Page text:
- Japan wins World Team Trophy
- Hanyu, Uno keep Japan in the lead at World Team Trophy
- Uno, Mihara push Japan to first place as World Team Trophy opens in Tokyo
- A tribute to Mao Asada
- Russia’s Team Paradise wins second consecutive World title
- Interview with coaches Alexander König and Jean-François Ballester
Orscher and Lucash lead pairs at US Nationals
- Published: January 13, 2005
The Championship Pairs competition at the 2005 State Farm US National Championships began last tonight with little anticipation from media and fans alike. Last year’s competition crowned a champion decided not by inspiring programs, but rather by who could stand up on their blades the longest. With the short program complete for 2005, the same still could be said with only one couple skating without a glaring error. However, the overall quality of skating from last year to this seems to be at a higher level.
Katie Orscher and Garrett Lucash began their program to Still Got the Blues almost perfectly; a beautifully executed split double twist and well timed and clean side-by-side triple toes. Then, Lucash vaulted Orscher into the air with height rivaling the top Chinese pairs skater, into a throw triple flip. At first, Orscher seemed to have the difficult throw jump landed, but slid off of her edge at the last moment, crashing to the ice. That was to be the only flaw to an otherwise beautiful performance which earned them presentation marks ranging from 5.5 to 5.8.
“I’m happy with how we skated,” Lucash said. “I know that Katie fell on the throw, but I still think that we put in a good performance.”
Reigning US champions Rena Inoue and John Baldwin finished second with a program that was not up to the standard of the title. While Inoue landed a triple lutz to begin the program, Baldwin doubled his. “I am very proud of Rena,” said Baldwin. “It was a beautiful triple lutz, comparable to the best ladies in the world,” he added with praise. After the miscue on the jump, Inoue and Baldwin went on to complete a throw triple loop jump in which Inoue pinched forward at the waist. All of the other program elements we clean, but their routine to Bird of Fire was not up to the level of the national champions. The team, however, still garnered four first place ordinals (Orscher and Lucash received five).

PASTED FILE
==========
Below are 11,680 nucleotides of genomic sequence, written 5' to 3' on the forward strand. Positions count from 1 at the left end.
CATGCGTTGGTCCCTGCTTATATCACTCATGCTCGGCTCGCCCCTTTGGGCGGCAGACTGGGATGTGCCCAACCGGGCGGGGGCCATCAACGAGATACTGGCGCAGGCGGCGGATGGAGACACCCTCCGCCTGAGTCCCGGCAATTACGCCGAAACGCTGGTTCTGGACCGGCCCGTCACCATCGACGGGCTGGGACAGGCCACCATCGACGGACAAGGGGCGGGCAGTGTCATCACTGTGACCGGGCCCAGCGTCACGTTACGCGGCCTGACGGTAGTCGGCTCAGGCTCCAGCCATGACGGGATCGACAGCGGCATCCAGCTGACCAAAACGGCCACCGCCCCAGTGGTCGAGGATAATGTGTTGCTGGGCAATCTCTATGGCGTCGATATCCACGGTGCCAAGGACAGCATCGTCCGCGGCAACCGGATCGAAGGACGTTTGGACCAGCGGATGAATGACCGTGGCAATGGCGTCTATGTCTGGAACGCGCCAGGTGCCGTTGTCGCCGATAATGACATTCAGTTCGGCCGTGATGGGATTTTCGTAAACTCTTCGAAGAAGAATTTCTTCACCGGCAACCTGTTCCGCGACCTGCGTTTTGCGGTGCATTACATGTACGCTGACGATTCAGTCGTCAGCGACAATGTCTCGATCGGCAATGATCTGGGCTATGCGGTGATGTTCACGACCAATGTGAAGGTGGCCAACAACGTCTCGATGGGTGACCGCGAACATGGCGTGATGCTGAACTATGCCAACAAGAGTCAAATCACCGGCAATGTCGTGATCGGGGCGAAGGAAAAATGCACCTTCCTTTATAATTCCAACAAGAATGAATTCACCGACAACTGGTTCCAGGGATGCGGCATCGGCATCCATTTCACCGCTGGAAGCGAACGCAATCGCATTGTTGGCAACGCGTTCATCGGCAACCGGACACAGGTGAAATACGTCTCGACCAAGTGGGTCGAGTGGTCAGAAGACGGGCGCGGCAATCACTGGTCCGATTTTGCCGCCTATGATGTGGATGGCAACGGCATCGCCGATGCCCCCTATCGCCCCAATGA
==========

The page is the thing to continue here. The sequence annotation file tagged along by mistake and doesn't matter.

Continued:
The surprise of the competition was Marcy Hinzman and Aaron Parchem in third place. Skating first, Hinzman and Parchem, floated across the ice with blazing speed, ticking off each required element as if they were compulsory. The only glaring error was Hinzman’s doubling of a planned triple toe loop. “I’m just thrilled with our performance,” gushed Hinzman. In skating to music by Pink Floyd, the duo earned scores of 4.9 to 5.0 for technical merit, and 5.1 to 5.3 for presentation.
After finishing last season in 7th place in their first season together, the duo are in contention for their first national championship. “To sum it all up, surprising would be a good word,” Parchem said. “We dreamed all year about this.”
In fourth place, are Amanda Evora and Mark Ladwig, a team making a charge to the top of the US Pairs skating world. At last year’s Nationals, the team finished 10th, but with improved speed and precision of elements, Evora and Ladwig catapulted to the final flight of skaters in Friday night’s free skate competition. Skating to Aaron Copeland’s Theme for the Common Man, Evora and Ladwig blazed across the ice with artistic tension and attention to body line that dancer’s strive to achieve.
When the skaters were asked how they felt about the use of the old scoring system in terms of spot selections for the upcoming world championships (which will be scored using the new system), the top three teams were in agreement. “I think that’s not for me and Katie to worry about,” reasoned Lucash. “That’s for our coaches to worry about.” Baldwin added, “I still think that you are going to see the same skaters at the top with whatever system you use.”
Former national champions and 2002 Olympians, Tiffany Scott and Phillip Dulebohn finished a disappointing 6th in the short program, their worst finish at this competition since 1999. Scott stepped out of the throw triple salchow, and fell on the solo triple toe. In fifth place are last year’s pewter medalists, Jennifer Don and Jonathan Hunt. After landing perfectly timed solo triple toe loops, Don fell hard on the throw triple salchow. In addition, Hunt struggled to complete the overhead pairs lift with his usual flair and ease.
Earlier in the day, Jeremy Abbott finished first in the Junior Men’s Short Program. Abbott landed the difficult combination of triple Axel to triple toe loop, as well as a solo triple loop out of footwork. Abbott’s only mistake was a fall on the required double Axel. Douglas Razzano was second, and Craig Ratterree was third.
The junior men complete their competition on Friday morning at the Rose Garden, while the pairs free skate takes place on Friday evening at the same location.